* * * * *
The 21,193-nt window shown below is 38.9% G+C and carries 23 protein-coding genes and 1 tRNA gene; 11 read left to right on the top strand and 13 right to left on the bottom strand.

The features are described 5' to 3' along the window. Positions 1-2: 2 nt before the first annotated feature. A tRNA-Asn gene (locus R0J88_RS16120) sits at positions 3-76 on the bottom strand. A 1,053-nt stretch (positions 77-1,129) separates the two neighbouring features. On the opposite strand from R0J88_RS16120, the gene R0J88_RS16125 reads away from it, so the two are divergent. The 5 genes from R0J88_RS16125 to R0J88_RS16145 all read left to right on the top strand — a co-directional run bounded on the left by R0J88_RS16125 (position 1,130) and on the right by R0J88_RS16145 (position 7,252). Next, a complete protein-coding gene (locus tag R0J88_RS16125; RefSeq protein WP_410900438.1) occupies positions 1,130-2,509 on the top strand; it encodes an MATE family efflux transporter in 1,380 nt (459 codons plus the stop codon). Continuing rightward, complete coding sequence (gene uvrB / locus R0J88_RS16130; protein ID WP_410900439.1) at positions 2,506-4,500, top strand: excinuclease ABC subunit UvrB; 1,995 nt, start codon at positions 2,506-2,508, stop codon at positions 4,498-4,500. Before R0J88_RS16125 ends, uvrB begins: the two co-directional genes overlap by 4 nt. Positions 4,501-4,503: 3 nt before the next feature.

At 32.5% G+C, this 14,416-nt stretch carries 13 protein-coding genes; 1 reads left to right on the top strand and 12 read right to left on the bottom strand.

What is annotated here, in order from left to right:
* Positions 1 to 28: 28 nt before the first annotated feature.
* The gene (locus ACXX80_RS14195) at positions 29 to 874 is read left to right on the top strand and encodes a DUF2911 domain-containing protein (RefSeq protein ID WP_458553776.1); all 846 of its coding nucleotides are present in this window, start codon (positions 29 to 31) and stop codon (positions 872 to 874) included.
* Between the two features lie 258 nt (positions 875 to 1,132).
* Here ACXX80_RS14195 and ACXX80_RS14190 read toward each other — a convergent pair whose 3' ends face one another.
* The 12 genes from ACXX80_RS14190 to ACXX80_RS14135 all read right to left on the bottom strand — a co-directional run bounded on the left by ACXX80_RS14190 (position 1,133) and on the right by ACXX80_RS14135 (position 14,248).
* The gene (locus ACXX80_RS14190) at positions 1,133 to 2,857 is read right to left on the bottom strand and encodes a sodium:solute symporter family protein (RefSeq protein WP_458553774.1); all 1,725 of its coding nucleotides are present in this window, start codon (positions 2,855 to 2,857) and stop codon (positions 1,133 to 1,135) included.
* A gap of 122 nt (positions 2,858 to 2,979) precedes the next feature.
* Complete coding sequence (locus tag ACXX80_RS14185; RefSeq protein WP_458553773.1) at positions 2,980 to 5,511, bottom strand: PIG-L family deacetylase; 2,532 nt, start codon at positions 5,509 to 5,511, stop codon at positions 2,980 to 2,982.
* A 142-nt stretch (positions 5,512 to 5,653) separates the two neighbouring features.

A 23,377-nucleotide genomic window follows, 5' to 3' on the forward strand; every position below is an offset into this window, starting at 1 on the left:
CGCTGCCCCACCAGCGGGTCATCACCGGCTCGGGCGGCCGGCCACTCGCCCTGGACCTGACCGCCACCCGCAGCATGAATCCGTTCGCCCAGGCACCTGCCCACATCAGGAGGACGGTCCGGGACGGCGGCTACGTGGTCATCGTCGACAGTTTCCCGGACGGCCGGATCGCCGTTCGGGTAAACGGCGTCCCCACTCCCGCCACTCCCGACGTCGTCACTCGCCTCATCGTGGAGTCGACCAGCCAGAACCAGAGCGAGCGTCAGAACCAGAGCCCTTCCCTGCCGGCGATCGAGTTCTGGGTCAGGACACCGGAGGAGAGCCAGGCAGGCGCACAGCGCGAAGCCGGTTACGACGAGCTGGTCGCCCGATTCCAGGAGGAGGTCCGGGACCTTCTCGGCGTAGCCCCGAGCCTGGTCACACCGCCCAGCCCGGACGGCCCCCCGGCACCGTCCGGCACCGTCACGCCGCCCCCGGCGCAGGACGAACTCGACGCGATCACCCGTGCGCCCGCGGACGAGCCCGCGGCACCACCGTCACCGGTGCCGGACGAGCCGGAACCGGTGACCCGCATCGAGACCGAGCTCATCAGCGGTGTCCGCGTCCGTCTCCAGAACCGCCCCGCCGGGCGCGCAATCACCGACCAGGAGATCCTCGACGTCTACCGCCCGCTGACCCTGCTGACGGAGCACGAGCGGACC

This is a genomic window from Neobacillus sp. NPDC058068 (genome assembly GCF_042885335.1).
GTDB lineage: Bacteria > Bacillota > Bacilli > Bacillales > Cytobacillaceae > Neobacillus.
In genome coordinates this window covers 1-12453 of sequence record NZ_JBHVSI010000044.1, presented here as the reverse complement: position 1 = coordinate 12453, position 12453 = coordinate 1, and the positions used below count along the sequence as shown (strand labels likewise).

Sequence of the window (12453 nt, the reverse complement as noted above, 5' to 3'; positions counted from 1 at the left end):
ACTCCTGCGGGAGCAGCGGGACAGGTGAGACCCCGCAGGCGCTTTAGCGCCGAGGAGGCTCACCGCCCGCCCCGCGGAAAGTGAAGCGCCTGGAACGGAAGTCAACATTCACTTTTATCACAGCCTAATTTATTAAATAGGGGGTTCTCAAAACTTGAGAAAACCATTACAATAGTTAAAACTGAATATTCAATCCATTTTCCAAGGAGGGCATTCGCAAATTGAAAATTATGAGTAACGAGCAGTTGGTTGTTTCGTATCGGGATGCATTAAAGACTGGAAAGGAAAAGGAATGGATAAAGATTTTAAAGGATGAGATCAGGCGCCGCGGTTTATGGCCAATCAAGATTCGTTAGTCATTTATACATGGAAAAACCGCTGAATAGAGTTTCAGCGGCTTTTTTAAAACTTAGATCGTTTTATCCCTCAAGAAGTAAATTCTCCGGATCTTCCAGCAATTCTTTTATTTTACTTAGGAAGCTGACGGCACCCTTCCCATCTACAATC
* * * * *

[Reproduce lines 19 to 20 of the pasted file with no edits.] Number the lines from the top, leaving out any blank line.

Sequence of the window (12453 nt, the reverse complement as noted above, 5' to 3'; positions counted from 1 at the left end):
ACTCCTGCGGGAGCAGCGGGACAGGTGAGACCCCGCAGGCGCTTTAGCGCCGAGGAGGCTCACCGCCCGCCCCGCGGAAAGTGAAGCGCCTGGAACGGAAGTCAACATTCACTTTTATCACAGCCTAATTTATTAAATAGGGGGTTCTCAAAACTTGAGAAAACCATTACAATAGTTAAAACTGAATATTCAATCCATTTTCCAAGGAGGGCATTCGCAAATTGAAAATTATGAGTAACGAGCAGTTGGTTGTTTCGTATCGGGATGCATTAAAGACTGGAAAGGAAAAGGAATGGATAAAGATTTTAAAGGATGAGATCAGGCGCCGCGGTTTATGGCCAATCAAGATTCGTTAGTCATTTATACATGGAAAAACCGCTGAATAGAGTTTCAGCGGCTTTTTTAAAACTTAGATCGTTTTATCCCTCAAGAAGTAAATTCTCCGGATCTTCCAGCAATTCTTTTATTTTACTTAGGAAGCTGACGGCACCCTTCCCATCTACAATC